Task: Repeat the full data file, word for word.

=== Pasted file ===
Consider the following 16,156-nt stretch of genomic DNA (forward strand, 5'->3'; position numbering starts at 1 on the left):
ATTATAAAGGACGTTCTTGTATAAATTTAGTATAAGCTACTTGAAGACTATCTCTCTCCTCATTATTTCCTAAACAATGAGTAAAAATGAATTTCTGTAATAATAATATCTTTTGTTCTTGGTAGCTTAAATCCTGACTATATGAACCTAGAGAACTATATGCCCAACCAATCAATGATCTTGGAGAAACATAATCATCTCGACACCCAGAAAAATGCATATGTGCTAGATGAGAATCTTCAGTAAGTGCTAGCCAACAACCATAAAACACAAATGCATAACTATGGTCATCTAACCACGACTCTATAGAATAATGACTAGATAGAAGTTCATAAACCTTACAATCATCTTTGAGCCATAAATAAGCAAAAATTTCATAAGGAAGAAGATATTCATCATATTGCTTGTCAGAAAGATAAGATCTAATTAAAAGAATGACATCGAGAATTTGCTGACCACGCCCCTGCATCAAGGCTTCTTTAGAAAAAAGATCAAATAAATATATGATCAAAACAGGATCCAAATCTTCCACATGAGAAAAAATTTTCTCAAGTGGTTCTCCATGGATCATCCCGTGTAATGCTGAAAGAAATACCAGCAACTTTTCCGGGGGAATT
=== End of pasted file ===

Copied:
Consider the following 16,156-nt stretch of genomic DNA (forward strand, 5'->3'; position numbering starts at 1 on the left):
ATTATAAAGGACGTTCTTGTATAAATTTAGTATAAGCTACTTGAAGACTATCTCTCTCCTCATTATTTCCTAAACAATGAGTAAAAATGAATTTCTGTAATAATAATATCTTTTGTTCTTGGTAGCTTAAATCCTGACTATATGAACCTAGAGAACTATATGCCCAACCAATCAATGATCTTGGAGAAACATAATCATCTCGACACCCAGAAAAATGCATATGTGCTAGATGAGAATCTTCAGTAAGTGCTAGCCAACAACCATAAAACACAAATGCATAACTATGGTCATCTAACCACGACTCTATAGAATAATGACTAGATAGAAGTTCATAAACCTTACAATCATCTTTGAGCCATAAATAAGCAAAAATTTCATAAGGAAGAAGATATTCATCATATTGCTTGTCAGAAAGATAAGATCTAATTAAAAGAATGACATCGAGAATTTGCTGACCACGCCCCTGCATCAAGGCTTCTTTAGAAAAAAGATCAAATAAATATATGATCAAAACAGGATCCAAATCTTCCACATGAGAAAAAATTTTCTCAAGTGGTTCTCCATGGATCATCCCGTGTAATGCTGAAAGAAATACCAGCAACTTTTCCGGGGGAATT